The manner in which Caliban Shrieks came to be published is a fascinating story that gives us an insight into the relationship between working-class writers and the literary establishment in the 1930s. Hilton says that he mistakenly handed in a notebook containing private essays rather than his WEA assignment and that he was so embarrassed he didn’t raise it with his tutor for several weeks. That tutor, a Mr Mason, professed to have no recollection of the exercise book but a few months later Hilton received the latest edition of the Adelphi, a left-leaning journal of literature and politics, with a letter from its editor, Richard Rees (a baronet and WEA tutor and Treasurer who was shortly to volunteer as an ambulance driver in the Spanish Civil War), thanking him for his contribution and asking him to submit another piece. Hilton writes: ‘It was dead easy to decide what to send for I had only the stuff I was recording – the dozen penny exercise books on the mass-working lad’s experiences’. Rees replied suggesting publication in book form. Through this convoluted process, almost by accident and without ever being intended as a single, cohesive piece, Caliban Shrieks came to be published in March 1935.

The fluke of Hilton’s first publication sets him apart from other working-class voices of the twentieth century: unlike Walter Greenwood and many other writers of the period he hadn’t modified his work in response to repeated rejections or had it heavily edited by publishers with a keen eye on the market for ‘gritty’ books; he wasn’t ‘declassed’ by a grammar school or university education; nor was he driven by a writerly vocation from an early age (like Alan Sillitoe, for example). Hilton is remarkable in that his first publications were the experimental and private essays of a working-class man with no real literary training or ambition and he became increasingly aware, and proud, of the unique status of the book, describing it in his unpublished autobiography as ‘probably the only undiluted proletarian book of the twentieth century’ and going on to say that it ‘is unique in the sense that no other book is less of the English literary convention and because of this I’m fond of the ugly duckling that is a ‘literary’ curiosity’.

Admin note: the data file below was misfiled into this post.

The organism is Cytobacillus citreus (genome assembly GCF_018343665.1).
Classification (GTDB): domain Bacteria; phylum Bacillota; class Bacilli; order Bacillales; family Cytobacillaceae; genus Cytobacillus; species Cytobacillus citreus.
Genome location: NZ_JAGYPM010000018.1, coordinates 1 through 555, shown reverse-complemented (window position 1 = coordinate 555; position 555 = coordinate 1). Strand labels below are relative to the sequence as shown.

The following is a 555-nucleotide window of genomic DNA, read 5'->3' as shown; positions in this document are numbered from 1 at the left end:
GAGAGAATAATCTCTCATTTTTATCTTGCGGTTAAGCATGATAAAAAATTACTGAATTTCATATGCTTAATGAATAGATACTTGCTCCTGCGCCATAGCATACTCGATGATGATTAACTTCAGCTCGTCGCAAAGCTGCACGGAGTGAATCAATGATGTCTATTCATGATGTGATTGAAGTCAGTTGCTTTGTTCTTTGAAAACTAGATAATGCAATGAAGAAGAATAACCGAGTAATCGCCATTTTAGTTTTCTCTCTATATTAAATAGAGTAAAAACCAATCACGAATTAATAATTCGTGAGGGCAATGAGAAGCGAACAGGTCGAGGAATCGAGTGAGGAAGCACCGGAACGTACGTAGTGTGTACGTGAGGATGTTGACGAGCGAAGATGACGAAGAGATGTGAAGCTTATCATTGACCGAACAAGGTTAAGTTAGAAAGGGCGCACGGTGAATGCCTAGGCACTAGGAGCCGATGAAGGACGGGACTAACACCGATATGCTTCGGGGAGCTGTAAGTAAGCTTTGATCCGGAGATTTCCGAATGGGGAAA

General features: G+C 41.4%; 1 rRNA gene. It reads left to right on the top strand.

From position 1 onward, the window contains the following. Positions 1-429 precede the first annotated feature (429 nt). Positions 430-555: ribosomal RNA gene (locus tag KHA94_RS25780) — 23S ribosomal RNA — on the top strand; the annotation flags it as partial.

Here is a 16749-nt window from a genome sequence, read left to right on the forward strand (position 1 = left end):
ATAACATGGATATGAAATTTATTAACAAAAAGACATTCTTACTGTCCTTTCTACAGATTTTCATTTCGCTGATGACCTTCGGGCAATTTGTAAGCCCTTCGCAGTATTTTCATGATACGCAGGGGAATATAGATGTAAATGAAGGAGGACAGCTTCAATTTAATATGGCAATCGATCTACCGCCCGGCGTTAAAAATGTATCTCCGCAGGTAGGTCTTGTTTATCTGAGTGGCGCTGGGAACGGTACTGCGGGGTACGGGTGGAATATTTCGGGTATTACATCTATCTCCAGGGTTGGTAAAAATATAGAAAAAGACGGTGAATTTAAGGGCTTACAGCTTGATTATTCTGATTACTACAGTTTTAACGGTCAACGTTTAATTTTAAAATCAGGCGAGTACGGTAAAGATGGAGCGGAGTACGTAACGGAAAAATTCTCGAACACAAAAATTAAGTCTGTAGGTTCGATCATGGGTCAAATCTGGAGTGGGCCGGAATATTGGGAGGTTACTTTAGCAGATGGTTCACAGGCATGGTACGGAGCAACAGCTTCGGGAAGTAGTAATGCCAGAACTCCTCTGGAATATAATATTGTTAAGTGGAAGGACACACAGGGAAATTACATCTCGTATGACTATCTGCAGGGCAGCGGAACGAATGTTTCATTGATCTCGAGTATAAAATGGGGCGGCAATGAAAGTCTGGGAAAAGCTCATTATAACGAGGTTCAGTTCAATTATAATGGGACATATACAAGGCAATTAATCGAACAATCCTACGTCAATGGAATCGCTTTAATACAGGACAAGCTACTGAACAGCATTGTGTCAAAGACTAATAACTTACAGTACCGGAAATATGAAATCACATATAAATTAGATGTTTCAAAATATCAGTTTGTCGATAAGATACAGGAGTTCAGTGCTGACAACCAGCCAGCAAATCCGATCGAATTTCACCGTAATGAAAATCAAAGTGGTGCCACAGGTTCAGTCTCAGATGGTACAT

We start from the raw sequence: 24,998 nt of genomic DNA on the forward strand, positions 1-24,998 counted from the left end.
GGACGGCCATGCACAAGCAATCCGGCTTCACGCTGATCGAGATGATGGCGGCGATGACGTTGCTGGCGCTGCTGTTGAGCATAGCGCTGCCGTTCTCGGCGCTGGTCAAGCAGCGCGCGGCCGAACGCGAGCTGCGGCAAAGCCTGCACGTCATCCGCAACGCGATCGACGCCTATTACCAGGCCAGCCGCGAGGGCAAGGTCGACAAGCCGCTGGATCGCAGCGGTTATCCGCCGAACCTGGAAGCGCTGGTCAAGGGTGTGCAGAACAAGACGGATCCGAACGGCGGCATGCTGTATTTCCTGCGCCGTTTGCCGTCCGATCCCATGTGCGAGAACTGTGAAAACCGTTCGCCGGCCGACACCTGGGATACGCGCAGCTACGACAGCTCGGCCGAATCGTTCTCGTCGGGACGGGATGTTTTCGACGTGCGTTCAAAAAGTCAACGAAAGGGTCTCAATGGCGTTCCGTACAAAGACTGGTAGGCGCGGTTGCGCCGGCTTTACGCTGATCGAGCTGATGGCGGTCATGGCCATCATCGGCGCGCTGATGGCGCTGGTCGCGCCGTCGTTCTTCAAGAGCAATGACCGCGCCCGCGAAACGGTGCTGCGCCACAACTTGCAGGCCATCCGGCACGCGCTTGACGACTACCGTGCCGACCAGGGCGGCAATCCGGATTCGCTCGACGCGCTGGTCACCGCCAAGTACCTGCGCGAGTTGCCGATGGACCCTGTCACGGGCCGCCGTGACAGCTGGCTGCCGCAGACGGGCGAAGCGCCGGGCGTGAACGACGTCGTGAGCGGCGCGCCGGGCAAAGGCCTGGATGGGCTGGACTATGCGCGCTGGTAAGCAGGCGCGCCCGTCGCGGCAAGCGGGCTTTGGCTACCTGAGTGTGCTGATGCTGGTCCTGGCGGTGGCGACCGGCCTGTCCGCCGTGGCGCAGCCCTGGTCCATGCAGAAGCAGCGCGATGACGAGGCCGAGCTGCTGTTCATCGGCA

Jack and Mary HiltonJack and Mary Hilton, who is pushing the handcart they used to carry their belongings when they tramped around the country. Jack wrote English Ways and English Ribbon whilst they travelled around with itinerant labourers and tramps.

 

The success of Caliban Shrieks – it was favourably reviewed by Orwell and Auden – led to a Cassell Scholarship to Ruskin College, Oxford, and the publication of a few novels and a travelogue, English Ways, in 1940. This can be read as Hilton’s working-class response to The Road to Wigan Pier (which Hilton dismissed as ‘piffle’ and ‘a waste of time and money’) and his final published work, English Ribbon (1950) was a post-war follow-up. Hilton’s is a unique and brilliant working-class voice that has been overlooked by criticism and gives us a rare insight into working-class perspectives of the economic crises of the inter-war years. If you can help us to get his important work back into print, please do get in touch.